The biggest U.S. mobile service said on Friday it will limit exclusivity periods with cellphone makers to six months and then allow the country's smallest wireless service providers to sell the devices.

The move comes after reports that the U.S. Department of Justice was taking a preliminary look into whether U.S. operators had violated antitrust laws by obtaining exclusive deals to sell specific phones.

Exclusivity deals are common among the biggest U.S. carriers but have recently faced strong opposition from small, rural carriers, which say they lack the clout to make deals to carry the most popular advanced phones.

The iPhone has drawn such deals into the spotlight because AT&T Inc (T.N), the second biggest U.S. wireless service, has had exclusive U.S. rights with Apple Inc (AAPL.O) since 2007. . . .

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A story for those who don't think that concern about profits motivates firms to be efficient

Compare this discussion to how the government operates. The UK Telegraph has this:

Airlines are reducing the size of spoons and dropping in-flight magazines to make planes lighter and save fuel during the recession, according to the International Air Transport Association.

In the United States, Northwest Airlines has excluded spoons from its cutlery pack if the in-flight meal does not require one.
It is not alone, according to Paul Steele, director of the environment at IATA.

Another carrier, JAL of Japan, took everything it loaded from a 747 and put it on the floor of a school gym to see what it really needed.

As a result it shaved a fraction of a centimetre off all its cutlery to cut weight.

"When you are talking about a jumbo jet with 400 people on board, being served two to three meals, this can save a few kilos," he said.

"You work out how much fuel that consumes over a year, and you can be talking about a considerable amount of money".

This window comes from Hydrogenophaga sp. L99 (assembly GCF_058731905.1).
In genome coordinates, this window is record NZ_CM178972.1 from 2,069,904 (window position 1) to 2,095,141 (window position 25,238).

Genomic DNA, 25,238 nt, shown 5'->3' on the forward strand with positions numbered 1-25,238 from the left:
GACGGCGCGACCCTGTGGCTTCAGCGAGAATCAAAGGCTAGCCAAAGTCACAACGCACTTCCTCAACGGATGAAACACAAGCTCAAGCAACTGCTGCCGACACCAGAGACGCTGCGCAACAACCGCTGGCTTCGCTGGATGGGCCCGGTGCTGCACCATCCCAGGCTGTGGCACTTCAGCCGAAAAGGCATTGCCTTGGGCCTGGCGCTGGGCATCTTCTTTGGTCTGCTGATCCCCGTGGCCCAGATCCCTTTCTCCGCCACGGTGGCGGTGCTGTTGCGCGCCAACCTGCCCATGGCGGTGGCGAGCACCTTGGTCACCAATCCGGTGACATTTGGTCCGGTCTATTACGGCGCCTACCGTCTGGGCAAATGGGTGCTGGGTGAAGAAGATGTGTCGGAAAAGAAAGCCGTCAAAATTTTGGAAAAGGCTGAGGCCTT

Other carriers have come up with all sorts of ingenious initiatives to shift the flab off their aircraft.

In-flight magazines are going and carriers are even putting their duty-free catalogues onto the seat-back televisions.
"Airlines are going through what they put on a plane. They are now saying that if we are only carrying 100 passengers, then only load what they need," said Mr Steele.

Catering trolleys are becoming lighter and less water - both bottled and in the tank - is being loaded.

The next generation of aircraft seats are likely to be up to 30 per cent lighter than the current generation, with composite replacing aluminium. . . . .


Venezuela's Chavez moves to take control of country's banking system

How many banks say that they "favor" certain sectors of the economy? Possibly banks could say that they have expertise in certain sectors, but saying that they "favor" sectors is quite different.

President Hugo Chavez's government assumed control of Venezuela's third-largest bank on Friday - making the state the largest player in the nation's banking system. . . .
The acquisition will "strengthen the public banking system," which favors sectors including agriculture, energy, housing and tourism, Finance Minister Ali Rodriguez said in a statement. . . . .

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The Wife of the UK's MI6 chief put personal family details up on Facebook

This is pretty bizarre. From the BBC:

Details about the personal life of the next head of MI6, Sir John Sawers, have been removed from Facebook.

The Mail on Sunday says his wife, Lady Shelley Sawers, put details about their children and the location of their flat on the social networking site.

The details, which also included holiday photographs, were removed after the paper contacted the Foreign Office.

MP Patrick Mercer, counter-terrorism sub-committee chairman, said he was disappointed by the couple's actions. . . .